Laden with lush instrumentals and King Princess’ vocal delivery as chameleon-versatile as ever, we’re taken on a ride through her psyche that’s strikingly vulnerable: a new side to the unshakable cool of her debut.

Where Cheap Queen felt very intentional and thematically focussed, Hold On Baby almost feels inherently exploratory by comparison, despite the fact that it’s one-track in the same way – but it never feels repetitive. It's more like a therapy session that goes round in circles looking for answers in different places and eventually, finally settling. “Curse” tackles pain in a fraught platonic relationship for the first time, and we return to it from the flipside in “For My Friends,” but the two are gorgeous, heartfelt foils to the other. In the former, King Princess murmurs desperately that “it’s a curse to be your friend’, then on the latter, she opens herself up in a beautiful, glittering chorus that declares proudly and gratefully “loving me takes patience.” While a lot of Hold On Baby delves into self-criticism, it’s also a lesson in how realising your own shortcomings and owning up to them frees you to recognise where you also deserve better too. It’s realism at its most hopeful.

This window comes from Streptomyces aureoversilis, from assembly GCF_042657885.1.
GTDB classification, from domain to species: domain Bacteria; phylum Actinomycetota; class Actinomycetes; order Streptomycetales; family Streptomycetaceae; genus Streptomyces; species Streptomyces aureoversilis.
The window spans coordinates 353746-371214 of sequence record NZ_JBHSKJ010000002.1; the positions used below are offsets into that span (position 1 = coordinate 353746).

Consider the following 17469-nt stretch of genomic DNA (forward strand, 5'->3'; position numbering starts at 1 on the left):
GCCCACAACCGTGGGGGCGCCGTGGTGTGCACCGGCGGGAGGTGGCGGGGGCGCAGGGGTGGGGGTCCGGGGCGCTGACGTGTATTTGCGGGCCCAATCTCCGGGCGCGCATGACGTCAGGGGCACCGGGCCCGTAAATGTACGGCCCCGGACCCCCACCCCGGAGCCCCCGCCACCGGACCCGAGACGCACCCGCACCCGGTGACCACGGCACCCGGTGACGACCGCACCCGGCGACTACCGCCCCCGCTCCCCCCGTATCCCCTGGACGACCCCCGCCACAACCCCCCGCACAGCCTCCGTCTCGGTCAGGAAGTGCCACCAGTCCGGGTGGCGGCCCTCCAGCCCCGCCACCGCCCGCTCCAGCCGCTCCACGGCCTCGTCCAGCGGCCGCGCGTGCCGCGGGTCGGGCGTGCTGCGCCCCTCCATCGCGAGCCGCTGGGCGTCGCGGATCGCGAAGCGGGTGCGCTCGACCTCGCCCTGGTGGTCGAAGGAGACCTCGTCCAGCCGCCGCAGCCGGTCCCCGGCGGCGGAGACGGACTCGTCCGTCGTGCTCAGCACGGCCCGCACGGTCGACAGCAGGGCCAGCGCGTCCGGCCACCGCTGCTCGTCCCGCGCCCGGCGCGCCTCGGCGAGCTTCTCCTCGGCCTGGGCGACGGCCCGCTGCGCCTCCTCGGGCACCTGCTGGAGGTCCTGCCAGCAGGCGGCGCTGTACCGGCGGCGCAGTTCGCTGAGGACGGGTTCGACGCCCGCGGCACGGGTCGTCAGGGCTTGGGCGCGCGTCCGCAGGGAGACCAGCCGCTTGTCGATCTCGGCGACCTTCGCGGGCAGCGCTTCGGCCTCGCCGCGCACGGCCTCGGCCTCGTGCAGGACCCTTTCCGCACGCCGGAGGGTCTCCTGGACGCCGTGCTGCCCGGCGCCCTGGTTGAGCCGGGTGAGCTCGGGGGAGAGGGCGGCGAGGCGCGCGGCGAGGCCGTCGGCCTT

The instrumentals of Hold On Baby are nothing short of stunning; a cinematic waltz through imaginary cities punctuated by the odd crooning muted trumpet or ethereal aquarium piano. King Princess has developed the architecture of her musical world with every detail attended to, leaving space for her voice to explore and find itself immediately at home. “Crowbar” is a subtle standout, carefully crescendoing, grinding gravelly backing vocals right up against the silky synth overtones and bringing the layers together seamlessly.

On Hold On Baby, we find King Princess both more coy and more confident than we’ve ever heard her, and she leaves us little doubt that both those sides of her feed one another. There are still plenty of sultry moments, like the piercing darkness of heartbreak anthem “Change The Locks” or the groovy 'OK-whatever' of closer “Let Us Die,” which is just a classic snarky pop-rock banger through and through – but with KP finesse. Everything we hear, she’s chosen to share with us, and she’s chosen how we’re going to hear it – it’s honest about being not-quite-an-open-book, leaving the blanks for us to fill in by starting to have these conversations with ourselves.